If you are a U.S. citizen, you will need to apply for a Residence Permit to work in Finland, even if it will be for less than 90 days. You will need to have a valid passport in order to apply. Other specific instructions can be found at the VFS Global website for Finland Residence Permits.
Finland is interested in promoting sustainability in innovative ways throughout its leading companies, which is one reason why many companies in Finland are interested in hiring recent graduates through trainee programs. These organizations are innovative and open to suggestions from all employees. They are collaborative and encourage team-building along with personal growth. The work will be fast-paced and may require international travel and speaking multiple languages.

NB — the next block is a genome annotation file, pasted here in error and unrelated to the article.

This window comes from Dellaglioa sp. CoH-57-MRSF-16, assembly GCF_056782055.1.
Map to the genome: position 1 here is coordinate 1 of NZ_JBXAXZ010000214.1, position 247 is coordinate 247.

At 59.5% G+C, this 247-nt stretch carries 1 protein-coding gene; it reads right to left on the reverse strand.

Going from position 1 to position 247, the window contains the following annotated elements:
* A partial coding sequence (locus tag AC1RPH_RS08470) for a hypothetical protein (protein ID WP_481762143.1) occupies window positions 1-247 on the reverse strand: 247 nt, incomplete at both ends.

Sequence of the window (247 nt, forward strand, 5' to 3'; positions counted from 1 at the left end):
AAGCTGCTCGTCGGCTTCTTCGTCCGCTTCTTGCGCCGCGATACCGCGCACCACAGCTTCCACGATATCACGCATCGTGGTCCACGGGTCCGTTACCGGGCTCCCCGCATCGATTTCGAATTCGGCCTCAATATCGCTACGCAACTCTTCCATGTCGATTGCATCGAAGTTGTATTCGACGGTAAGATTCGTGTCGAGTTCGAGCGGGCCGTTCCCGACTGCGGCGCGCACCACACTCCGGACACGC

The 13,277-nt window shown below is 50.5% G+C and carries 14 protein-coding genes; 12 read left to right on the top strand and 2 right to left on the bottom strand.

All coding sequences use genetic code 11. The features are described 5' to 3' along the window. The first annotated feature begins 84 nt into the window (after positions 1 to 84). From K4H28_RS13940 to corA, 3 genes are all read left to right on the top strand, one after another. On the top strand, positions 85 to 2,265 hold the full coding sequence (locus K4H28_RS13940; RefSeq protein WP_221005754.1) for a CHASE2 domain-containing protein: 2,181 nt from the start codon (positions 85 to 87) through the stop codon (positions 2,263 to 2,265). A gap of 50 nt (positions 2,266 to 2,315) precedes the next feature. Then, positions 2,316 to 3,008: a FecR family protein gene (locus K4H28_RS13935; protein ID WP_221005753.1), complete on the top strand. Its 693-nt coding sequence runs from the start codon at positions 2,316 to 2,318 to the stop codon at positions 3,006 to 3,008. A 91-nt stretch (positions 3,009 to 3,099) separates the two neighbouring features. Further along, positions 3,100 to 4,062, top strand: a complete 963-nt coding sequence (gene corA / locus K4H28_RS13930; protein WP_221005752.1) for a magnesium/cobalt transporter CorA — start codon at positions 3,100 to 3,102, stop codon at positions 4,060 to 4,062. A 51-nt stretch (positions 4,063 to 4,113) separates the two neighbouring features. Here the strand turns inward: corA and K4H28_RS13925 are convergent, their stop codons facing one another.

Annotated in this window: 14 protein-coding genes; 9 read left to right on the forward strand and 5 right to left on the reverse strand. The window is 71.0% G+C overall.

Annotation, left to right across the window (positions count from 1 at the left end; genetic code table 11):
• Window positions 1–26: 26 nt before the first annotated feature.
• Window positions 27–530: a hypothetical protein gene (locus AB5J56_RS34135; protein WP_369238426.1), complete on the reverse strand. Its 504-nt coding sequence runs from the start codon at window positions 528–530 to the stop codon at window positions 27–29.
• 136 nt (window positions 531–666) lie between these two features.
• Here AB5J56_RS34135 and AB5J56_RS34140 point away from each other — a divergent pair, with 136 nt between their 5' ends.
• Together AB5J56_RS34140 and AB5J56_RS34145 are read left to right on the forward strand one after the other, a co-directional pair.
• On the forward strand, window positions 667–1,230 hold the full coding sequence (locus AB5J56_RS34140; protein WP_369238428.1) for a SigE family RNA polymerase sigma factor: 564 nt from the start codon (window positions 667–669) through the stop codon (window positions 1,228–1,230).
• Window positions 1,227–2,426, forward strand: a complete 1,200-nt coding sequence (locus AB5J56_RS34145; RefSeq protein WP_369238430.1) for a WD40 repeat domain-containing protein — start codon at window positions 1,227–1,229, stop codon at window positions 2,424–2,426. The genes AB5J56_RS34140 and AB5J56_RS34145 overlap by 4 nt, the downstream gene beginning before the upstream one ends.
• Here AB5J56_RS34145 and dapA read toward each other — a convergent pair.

Health & Safety
Finland is one of the safest countries in the world and is known for encouraging respect of other people's property. Even with this in mind, it is still always wise to stay aware of your surroundings and keep watch of your belongings. A few other hints and tips:
- Consider purchasing additional travelers insurance to cover unexpected issues.
- No vaccinations are required.
- 112 is the number to call in case of an emergency while in-country.
- Mosquitoes are relentless in July, but do not carry disease. Bring strong repellent from home.